The Western Australian Liberal Party is in a quandary over the Liberal Party's policy on the gold tax. The State Liberal leader, Mr Hassell, has fought strongly against the Hawke Government's proposed gold tax. He is worried by the possibility that his Party would introduce a gold tax. Yesterday he asked the Federal Liberal leader, Mr Peacock, to explain fully remarks made by his Party spokesman on treasury matters, Mr Howard. Mr Howard is reported to have said that he could not guarantee that a future Liberal government would not introduce a gold tax. `I strongly urge that such uncertainty be clarified', said Hassell.

Then in the same paper on 10 August 1985, two days later, it says:

The Leader of the Opposition, Mr Peacock, yesterday reaffirmed the Party's commitment not to introduce a gold tax.

So here he is-two days earlier we have Hassell having a go at him, two days later Peacock has moved straight back into line; he has reaffirmed there will be no gold tax. The statement stems from a plea for the clarification by the WA Opposition Leader, Mr Hassell. The WA branch of the Party was left in a quandary over the Federal Party's policy after Mr Howard had said what he had to say. Then, in the Australian:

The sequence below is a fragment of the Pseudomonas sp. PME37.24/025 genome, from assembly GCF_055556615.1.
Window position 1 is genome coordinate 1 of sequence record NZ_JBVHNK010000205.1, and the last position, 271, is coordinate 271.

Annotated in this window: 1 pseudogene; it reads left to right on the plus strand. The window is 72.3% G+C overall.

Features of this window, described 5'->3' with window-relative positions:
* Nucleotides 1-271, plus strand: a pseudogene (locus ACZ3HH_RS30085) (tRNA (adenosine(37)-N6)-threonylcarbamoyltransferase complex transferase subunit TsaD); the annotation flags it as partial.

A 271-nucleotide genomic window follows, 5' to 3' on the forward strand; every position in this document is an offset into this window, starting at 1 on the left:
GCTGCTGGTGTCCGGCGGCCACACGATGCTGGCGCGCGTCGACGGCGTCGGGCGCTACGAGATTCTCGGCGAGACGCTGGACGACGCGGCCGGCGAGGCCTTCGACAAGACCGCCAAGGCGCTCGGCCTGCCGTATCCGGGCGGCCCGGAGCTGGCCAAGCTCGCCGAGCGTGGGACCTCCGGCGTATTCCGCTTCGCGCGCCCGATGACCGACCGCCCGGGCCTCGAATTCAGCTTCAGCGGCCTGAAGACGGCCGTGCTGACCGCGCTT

Peacock reaffirms Party's opposition to a gold tax.

That is on the same day, 10 August. He says:

`It is now clear for all to see that the Federal Liberal Party's policy is in line with my views on the matter', said Hassell.

We then jump two years to the lovely Senator Panizza-who apparently is in the gallery today although I do not know him, so I cannot recognise him. But he had this to say in his maiden speech:

I wish to thank the Liberal Party of Western Australia for the opportunity for me to realise the ambition I have had since I was a 20-year-old to be elected to this chamber.

Well, the honourable senator has come in to hear what we say about them. We have, these days, a lot to say about them-particularly Western Australian senators. He said:

At that election the Western Australian team consisted of Durack, Senator Chaney, Senator Crichton-Browne, Senator Knowles, Dr Alan Eggleston and young Cam Tingley and me.

This was obviously called the gold ticket. He continued: